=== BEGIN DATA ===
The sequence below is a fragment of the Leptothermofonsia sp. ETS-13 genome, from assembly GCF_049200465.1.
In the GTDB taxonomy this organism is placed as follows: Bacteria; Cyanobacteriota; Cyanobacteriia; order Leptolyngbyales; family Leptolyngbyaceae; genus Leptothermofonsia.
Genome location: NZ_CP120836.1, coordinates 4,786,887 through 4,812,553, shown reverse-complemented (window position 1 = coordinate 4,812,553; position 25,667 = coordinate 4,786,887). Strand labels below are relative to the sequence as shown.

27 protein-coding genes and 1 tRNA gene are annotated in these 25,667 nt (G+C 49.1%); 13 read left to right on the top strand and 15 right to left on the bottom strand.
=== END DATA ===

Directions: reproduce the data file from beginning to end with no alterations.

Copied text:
The sequence below is a fragment of the Leptothermofonsia sp. ETS-13 genome, from assembly GCF_049200465.1.
In the GTDB taxonomy this organism is placed as follows: Bacteria; Cyanobacteriota; Cyanobacteriia; order Leptolyngbyales; family Leptolyngbyaceae; genus Leptothermofonsia.
Genome location: NZ_CP120836.1, coordinates 4,786,887 through 4,812,553, shown reverse-complemented (window position 1 = coordinate 4,812,553; position 25,667 = coordinate 4,786,887). Strand labels below are relative to the sequence as shown.

27 protein-coding genes and 1 tRNA gene are annotated in these 25,667 nt (G+C 49.1%); 13 read left to right on the top strand and 15 right to left on the bottom strand.